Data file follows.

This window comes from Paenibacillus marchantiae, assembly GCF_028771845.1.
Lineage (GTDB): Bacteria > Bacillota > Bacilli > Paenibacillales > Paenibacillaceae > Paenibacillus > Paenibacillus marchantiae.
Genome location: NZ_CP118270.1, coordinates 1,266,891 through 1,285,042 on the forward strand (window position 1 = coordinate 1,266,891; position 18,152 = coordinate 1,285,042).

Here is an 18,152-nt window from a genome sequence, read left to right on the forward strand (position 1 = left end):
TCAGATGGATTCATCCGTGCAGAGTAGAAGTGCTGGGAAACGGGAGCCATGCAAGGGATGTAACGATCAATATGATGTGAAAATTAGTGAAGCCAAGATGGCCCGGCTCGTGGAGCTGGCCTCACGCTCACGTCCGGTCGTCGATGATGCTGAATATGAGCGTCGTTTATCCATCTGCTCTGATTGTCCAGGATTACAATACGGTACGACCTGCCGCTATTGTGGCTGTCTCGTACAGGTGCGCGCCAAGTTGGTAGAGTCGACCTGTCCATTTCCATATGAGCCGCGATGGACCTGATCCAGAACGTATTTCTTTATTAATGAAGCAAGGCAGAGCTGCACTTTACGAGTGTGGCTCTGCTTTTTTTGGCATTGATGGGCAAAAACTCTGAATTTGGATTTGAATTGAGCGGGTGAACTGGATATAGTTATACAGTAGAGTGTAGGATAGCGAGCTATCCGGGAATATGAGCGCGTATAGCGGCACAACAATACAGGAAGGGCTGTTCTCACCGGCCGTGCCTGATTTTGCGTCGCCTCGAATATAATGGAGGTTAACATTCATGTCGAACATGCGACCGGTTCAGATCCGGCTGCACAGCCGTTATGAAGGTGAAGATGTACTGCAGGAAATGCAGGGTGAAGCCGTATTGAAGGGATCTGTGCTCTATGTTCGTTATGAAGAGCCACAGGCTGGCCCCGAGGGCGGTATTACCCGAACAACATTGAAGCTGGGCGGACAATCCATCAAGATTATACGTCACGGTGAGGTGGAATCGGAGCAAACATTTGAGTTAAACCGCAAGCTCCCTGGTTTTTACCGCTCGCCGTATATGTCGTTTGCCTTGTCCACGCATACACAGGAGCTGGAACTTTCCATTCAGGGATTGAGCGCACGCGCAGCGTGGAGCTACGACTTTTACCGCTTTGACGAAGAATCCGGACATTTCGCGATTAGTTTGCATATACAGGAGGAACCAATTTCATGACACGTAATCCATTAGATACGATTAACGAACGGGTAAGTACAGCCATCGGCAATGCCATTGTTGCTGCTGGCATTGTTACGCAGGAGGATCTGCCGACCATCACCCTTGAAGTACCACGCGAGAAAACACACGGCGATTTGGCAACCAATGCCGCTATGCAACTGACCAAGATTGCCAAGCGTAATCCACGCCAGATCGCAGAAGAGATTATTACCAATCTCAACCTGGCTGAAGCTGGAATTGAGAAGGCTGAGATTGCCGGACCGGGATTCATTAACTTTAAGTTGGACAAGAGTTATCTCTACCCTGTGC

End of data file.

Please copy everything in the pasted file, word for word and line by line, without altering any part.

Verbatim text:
This window comes from Paenibacillus marchantiae, assembly GCF_028771845.1.
Lineage (GTDB): Bacteria > Bacillota > Bacilli > Paenibacillales > Paenibacillaceae > Paenibacillus > Paenibacillus marchantiae.
Genome location: NZ_CP118270.1, coordinates 1,266,891 through 1,285,042 on the forward strand (window position 1 = coordinate 1,266,891; position 18,152 = coordinate 1,285,042).

Here is an 18,152-nt window from a genome sequence, read left to right on the forward strand (position 1 = left end):
TCAGATGGATTCATCCGTGCAGAGTAGAAGTGCTGGGAAACGGGAGCCATGCAAGGGATGTAACGATCAATATGATGTGAAAATTAGTGAAGCCAAGATGGCCCGGCTCGTGGAGCTGGCCTCACGCTCACGTCCGGTCGTCGATGATGCTGAATATGAGCGTCGTTTATCCATCTGCTCTGATTGTCCAGGATTACAATACGGTACGACCTGCCGCTATTGTGGCTGTCTCGTACAGGTGCGCGCCAAGTTGGTAGAGTCGACCTGTCCATTTCCATATGAGCCGCGATGGACCTGATCCAGAACGTATTTCTTTATTAATGAAGCAAGGCAGAGCTGCACTTTACGAGTGTGGCTCTGCTTTTTTTGGCATTGATGGGCAAAAACTCTGAATTTGGATTTGAATTGAGCGGGTGAACTGGATATAGTTATACAGTAGAGTGTAGGATAGCGAGCTATCCGGGAATATGAGCGCGTATAGCGGCACAACAATACAGGAAGGGCTGTTCTCACCGGCCGTGCCTGATTTTGCGTCGCCTCGAATATAATGGAGGTTAACATTCATGTCGAACATGCGACCGGTTCAGATCCGGCTGCACAGCCGTTATGAAGGTGAAGATGTACTGCAGGAAATGCAGGGTGAAGCCGTATTGAAGGGATCTGTGCTCTATGTTCGTTATGAAGAGCCACAGGCTGGCCCCGAGGGCGGTATTACCCGAACAACATTGAAGCTGGGCGGACAATCCATCAAGATTATACGTCACGGTGAGGTGGAATCGGAGCAAACATTTGAGTTAAACCGCAAGCTCCCTGGTTTTTACCGCTCGCCGTATATGTCGTTTGCCTTGTCCACGCATACACAGGAGCTGGAACTTTCCATTCAGGGATTGAGCGCACGCGCAGCGTGGAGCTACGACTTTTACCGCTTTGACGAAGAATCCGGACATTTCGCGATTAGTTTGCATATACAGGAGGAACCAATTTCATGACACGTAATCCATTAGATACGATTAACGAACGGGTAAGTACAGCCATCGGCAATGCCATTGTTGCTGCTGGCATTGTTACGCAGGAGGATCTGCCGACCATCACCCTTGAAGTACCACGCGAGAAAACACACGGCGATTTGGCAACCAATGCCGCTATGCAACTGACCAAGATTGCCAAGCGTAATCCACGCCAGATCGCAGAAGAGATTATTACCAATCTCAACCTGGCTGAAGCTGGAATTGAGAAGGCTGAGATTGCCGGACCGGGATTCATTAACTTTAAGTTGGACAAGAGTTATCTCTACCCTGTGC